Crime Control as Social Control

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"Crime Control as Social Control"
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Social control, as a function of crime, is driven by the use of law and law enforcement to prevent or enable social change. The laws, which either prohibit, reward, or require certain activities, are the basis for social control in the developed and organized society.

Laws which define crime and establish specific punishments for serious criminal activities, such as violent crime, theft, threatening social order, and vandalism, are the product of shared social values, belief systems, and culture. Most members of society, except for the criminals, agree that there should be serious deterrent to destructive crimes that affect everyone.

The first and most important goal of legal definitions of criminal activity, combined with the coercive force of government in order to form tools for a developing society to use in imposing social control and order.

Public safety, public hygiene, and orderly conduct of the processes of government and society are the basic needs of a developing society.

Controlled ways in disposing of human and other waste, isolating those who who commit violent acts, and organizing the ways in which individuals can obtain power and control, are at the core of defining certain behaviors and actions as "criminal", determining what the sanctions should be, then using the force required to insure that the sanctions are carried out.

Formal definitions of crime insure that the basics of disease control, stabilizing society, and isolating violent groups and individuals are implemented.

But as societies become more complex, so do the notions of what defines an activity as criminal enterprise. Competing mores, values, and specific complaints vs creative defenses lead to more complexity in the formulation and execution of the laws which define and sanction criminal activity.

In some societies, failure to comply with religious values can be encoded in the law as a criminal activity. As a result, social control through defining and punishing activity that is not in compliance with religious dictates, leads to theocratic control of the society.

In other societies, actions that are already crimes as defined in the law can be influenced by corporate enterprises. In America, sentencing laws were modified in ways that improved the profits of the private prisons industry. This is an example where corporate interests drive social control by influencing the laws that define and sanction criminal acts, and which allowed privatizing of the governments coercive authority.

Social control becomes more chaotic as conflict between social groups becomes polarized, then organized. Once organized, groups pool their money and resources and become more influential. The criminal laws become more incomprehensible, and the ability to corrupt the very agencies that define crime, set punishment, and exercise the governments coercive authority becomes more profound.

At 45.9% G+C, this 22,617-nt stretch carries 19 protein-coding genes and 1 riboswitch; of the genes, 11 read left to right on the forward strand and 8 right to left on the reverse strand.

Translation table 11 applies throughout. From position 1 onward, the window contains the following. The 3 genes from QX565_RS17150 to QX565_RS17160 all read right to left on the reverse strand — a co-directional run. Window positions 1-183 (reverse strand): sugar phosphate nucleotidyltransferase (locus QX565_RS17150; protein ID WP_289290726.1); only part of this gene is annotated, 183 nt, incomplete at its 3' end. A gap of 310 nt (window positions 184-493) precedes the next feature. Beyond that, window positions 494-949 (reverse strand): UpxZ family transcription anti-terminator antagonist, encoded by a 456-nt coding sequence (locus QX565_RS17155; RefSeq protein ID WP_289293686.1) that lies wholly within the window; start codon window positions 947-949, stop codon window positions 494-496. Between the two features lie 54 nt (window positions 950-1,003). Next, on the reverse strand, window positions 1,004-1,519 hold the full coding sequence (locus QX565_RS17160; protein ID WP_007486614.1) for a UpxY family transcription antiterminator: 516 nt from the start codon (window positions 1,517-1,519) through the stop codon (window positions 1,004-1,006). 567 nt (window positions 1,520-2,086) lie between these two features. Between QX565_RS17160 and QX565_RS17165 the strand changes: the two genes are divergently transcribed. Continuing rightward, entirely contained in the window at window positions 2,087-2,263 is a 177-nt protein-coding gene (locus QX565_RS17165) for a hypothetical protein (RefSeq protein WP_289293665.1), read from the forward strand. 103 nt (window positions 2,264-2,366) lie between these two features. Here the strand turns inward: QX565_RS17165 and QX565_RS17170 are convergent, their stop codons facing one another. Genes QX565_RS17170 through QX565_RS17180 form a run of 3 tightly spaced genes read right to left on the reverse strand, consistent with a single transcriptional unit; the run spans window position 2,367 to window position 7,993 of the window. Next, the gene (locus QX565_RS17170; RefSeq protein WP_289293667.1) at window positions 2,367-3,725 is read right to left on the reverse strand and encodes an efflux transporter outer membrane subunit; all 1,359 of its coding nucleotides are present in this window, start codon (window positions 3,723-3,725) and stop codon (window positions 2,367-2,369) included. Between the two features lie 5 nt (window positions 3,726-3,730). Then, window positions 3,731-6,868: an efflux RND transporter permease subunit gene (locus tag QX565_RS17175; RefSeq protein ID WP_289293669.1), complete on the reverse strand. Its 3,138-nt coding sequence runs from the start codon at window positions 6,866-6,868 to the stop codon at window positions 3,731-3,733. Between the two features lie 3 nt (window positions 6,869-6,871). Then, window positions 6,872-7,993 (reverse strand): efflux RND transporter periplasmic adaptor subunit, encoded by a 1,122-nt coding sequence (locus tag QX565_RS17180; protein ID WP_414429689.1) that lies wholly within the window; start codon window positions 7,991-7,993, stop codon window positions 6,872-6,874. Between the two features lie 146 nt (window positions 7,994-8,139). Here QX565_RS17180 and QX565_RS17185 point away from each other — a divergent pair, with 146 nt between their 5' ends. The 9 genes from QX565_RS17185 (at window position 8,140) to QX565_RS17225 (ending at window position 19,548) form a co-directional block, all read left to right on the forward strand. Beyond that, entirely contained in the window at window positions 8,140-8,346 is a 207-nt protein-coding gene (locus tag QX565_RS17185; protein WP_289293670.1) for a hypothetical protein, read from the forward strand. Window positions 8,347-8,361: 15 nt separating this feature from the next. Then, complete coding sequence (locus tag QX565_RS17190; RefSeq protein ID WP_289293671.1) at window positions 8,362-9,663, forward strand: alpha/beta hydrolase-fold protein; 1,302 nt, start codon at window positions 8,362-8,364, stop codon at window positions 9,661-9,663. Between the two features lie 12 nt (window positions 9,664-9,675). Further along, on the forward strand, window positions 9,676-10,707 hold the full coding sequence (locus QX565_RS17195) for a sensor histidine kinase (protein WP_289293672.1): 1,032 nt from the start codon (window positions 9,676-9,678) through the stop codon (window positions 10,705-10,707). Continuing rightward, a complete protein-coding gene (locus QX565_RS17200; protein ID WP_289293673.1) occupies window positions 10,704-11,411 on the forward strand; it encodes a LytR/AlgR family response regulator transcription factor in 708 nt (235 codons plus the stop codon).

Societies become more complex and polarized views develop. Wealth, power, and influence can become far more powerful drivers of the legal definitions of crime as a tool for social control than popular demand.

The complexity of the law which defines crime as a driving force in social control, begins to require the work of individuals who are specialists in the law, since the average person cannot begin to decipher the legal codes.

Lawmakers write far more complex laws in attempts to cover more complex inclusions and exceptions or to anticipate more rapid change in society. Defense and prosecution lawyers develop more creative challenges to the law as they plead their cases.

Wealthy individuals, well financed special interests, and powerful corporate interests gain more influence over the creation and execution of law which defines crime as a tool for social control.

The financial needs of the legislator who requires massive amounts of money in order to get elected or re-elected, are increasingly and alarmingly building direct relationships to their decisions, the criminal legislation that they introduce, and their voting records.

As a result, a corruption of the system of creating law that defines crime, describes punishment or sanction, directs use of the governments coercive authority is inevitable.

The complexity of criminal laws which control society is the result of increasing lack of social control, social disagreement and polarization, social disintegration, complication of the legal process, and comprehensions that are limited to those who are special practitioners of the law.

More about this author: Elizabeth M Young

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